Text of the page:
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Seed yield and oil quality of sunflower, safflower, and sesame under different levels of irrigation water availability

Ebrahimian, Elnaz, Seyyedi, Seyyed Mohammad, Bybordi, Ahmad, Damalas, Christos A.
Agricultural water management 2019 v.218 pp. 149-157
Carthamus tinctorius, Helianthus annuus, Sesamum indicum, breeding, calcareous soils, crops, drought, environmental factors, evapotranspiration, field experimentation, growing season, irrigation rates, irrigation water, linoleic acid, malondialdehyde, oils, oilseed crops, oleic acid, palmitic acid, proline, seed weight, seed yield, water stress, Azerbaijan, Iran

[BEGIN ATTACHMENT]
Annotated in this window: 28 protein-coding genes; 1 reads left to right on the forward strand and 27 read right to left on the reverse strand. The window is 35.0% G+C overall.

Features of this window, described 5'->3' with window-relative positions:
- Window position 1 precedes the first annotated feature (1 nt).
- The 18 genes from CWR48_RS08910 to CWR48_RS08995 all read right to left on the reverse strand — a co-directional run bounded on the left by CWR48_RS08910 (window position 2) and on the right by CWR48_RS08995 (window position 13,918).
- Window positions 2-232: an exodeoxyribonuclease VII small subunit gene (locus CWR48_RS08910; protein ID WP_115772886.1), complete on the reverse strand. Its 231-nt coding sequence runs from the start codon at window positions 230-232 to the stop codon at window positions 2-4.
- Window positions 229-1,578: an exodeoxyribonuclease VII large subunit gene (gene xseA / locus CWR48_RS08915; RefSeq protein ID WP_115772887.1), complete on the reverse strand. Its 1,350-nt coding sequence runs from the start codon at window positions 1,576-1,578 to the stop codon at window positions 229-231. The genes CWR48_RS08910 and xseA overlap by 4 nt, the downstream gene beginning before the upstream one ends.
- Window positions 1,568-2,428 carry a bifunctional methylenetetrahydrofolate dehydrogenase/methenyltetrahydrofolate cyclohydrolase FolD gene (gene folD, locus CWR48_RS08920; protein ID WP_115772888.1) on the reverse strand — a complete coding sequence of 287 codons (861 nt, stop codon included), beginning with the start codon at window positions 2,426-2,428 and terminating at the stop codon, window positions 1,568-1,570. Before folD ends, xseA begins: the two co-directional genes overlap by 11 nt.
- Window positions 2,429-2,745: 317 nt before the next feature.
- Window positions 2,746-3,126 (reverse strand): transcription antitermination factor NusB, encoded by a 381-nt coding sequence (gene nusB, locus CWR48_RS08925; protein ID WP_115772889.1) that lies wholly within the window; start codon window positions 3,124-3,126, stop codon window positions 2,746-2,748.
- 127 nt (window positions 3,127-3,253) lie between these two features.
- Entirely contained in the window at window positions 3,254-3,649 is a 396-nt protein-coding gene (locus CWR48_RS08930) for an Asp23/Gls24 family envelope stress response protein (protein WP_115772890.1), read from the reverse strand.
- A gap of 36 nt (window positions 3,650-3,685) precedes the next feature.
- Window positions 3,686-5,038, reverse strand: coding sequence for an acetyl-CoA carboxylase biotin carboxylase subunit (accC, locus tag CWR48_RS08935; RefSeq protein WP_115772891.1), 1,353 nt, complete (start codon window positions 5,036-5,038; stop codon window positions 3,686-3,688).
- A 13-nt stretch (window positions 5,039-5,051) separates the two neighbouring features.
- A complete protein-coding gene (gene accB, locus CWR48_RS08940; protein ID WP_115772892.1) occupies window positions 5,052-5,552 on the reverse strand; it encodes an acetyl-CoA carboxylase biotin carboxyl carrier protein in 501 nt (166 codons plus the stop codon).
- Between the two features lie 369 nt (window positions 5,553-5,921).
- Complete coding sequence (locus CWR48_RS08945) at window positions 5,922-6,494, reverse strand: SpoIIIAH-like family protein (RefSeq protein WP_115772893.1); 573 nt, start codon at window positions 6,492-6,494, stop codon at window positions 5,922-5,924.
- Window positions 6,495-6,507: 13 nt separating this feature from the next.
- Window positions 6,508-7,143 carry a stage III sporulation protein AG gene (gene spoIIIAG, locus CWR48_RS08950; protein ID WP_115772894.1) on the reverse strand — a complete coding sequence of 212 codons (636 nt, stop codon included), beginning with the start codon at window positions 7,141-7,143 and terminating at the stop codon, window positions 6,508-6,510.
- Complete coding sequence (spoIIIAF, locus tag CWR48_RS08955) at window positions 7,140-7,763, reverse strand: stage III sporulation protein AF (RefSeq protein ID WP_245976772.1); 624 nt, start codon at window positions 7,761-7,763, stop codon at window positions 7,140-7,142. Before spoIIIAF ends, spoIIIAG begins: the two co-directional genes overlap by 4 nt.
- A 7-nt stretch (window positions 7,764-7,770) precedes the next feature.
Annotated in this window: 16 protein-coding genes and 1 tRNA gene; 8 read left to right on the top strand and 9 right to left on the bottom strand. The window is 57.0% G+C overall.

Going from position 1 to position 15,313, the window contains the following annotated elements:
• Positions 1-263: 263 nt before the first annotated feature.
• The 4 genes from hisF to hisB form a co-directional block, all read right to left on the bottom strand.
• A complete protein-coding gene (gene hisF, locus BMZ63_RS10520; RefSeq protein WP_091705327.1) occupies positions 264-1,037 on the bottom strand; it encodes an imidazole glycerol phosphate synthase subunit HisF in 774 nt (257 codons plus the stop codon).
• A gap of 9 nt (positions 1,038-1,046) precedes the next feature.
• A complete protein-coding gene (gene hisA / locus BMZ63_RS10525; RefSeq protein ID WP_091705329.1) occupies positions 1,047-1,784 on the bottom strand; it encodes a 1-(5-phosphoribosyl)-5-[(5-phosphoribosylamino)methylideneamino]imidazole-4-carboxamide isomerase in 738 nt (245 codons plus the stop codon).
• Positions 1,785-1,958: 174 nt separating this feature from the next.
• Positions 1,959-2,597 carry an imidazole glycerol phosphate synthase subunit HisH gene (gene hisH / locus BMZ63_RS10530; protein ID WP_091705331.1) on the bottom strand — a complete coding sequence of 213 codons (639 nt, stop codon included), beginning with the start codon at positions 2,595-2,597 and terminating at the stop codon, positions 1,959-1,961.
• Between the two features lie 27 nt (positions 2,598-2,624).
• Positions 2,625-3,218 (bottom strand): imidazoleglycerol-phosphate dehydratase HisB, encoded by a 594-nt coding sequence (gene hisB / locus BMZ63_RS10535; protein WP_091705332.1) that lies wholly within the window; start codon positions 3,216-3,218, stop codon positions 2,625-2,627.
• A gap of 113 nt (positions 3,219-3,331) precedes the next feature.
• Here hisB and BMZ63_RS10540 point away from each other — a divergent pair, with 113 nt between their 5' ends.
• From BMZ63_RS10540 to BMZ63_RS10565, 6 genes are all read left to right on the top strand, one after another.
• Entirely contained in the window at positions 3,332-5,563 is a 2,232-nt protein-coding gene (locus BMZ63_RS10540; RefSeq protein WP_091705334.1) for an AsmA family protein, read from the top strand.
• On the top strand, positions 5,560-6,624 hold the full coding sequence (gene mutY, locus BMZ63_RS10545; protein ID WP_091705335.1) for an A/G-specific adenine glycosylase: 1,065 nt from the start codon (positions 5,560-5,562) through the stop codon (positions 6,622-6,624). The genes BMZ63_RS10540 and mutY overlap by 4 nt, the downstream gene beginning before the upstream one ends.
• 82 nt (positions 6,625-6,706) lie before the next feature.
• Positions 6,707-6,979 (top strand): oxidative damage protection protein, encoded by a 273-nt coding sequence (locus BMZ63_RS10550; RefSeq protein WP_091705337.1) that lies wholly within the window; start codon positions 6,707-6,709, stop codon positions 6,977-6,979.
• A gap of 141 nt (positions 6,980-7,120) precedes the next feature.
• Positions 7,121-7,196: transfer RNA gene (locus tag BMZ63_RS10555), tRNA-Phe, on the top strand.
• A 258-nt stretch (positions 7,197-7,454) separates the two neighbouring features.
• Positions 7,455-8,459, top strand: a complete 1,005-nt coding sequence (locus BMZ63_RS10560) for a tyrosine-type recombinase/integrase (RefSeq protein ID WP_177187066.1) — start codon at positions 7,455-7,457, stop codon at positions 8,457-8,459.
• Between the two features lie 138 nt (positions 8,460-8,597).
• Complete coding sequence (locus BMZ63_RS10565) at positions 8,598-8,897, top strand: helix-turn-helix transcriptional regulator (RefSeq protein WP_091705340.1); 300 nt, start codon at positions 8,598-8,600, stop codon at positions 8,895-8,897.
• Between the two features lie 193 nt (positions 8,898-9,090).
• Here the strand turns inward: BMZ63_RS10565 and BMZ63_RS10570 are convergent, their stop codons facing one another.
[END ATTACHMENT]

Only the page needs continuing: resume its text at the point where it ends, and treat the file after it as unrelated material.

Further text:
Water deficit stress is a common environmental factor affecting growth and yield of crops, but comparative studies on quantitative and qualitative characteristics among oilseed crops do not exist in the literature. A three-year field experiment was conducted in a calcareous soil of East Azerbaijan, Iran to determine the impact of water deficit stress on a number of quantitative and qualitative characteristics of sunflower (Helianthus annuus L.), safflower (Carthamus tinctorius L.), and sesame (Sesamum indicum L.). Four levels of irrigation, i.e., 40, 60, 80, and 100% of potential evapotranspiration (PET) were applied during the growing season. Low water availability significantly decreased seed yield in all oilseed crops, followed by a significant increase in malondialdehyde (MDA) and proline (Pro) content. Averaged over irrigation water availability levels, sunflower showed the greatest reduction in seed yield by 16.3%, followed by sesame (12.8%) and safflower (9.4%). The seed yield reduction in all crops was mainly due to a reduction in seed weight and a reduction in seed number in capitula or capsules. Averaged over irrigation water availability levels, sunflower showed the greatest reduction in oil yield by 22.5%, followed by sesame (13.3%) and safflower (10.2%). Mild lack of irrigation water availability (80% of PET) neither affected negatively nor improved oil percentage, particularly in safflower and sesame. Severe lack of irrigation water availability (40% of PET) significantly reduced oil percentage, particularly in sunflower. A significant reduction in oleic acid (OA), linoleic acid (LA), linolenic acid (LNA), and palmitic acid (PA) content due to low availability of irrigation water was observed in all crops. Apart from breeding efforts for improving crop resistance to drought, management practices should be considered to reduce drought-related issues in major oilseed crops.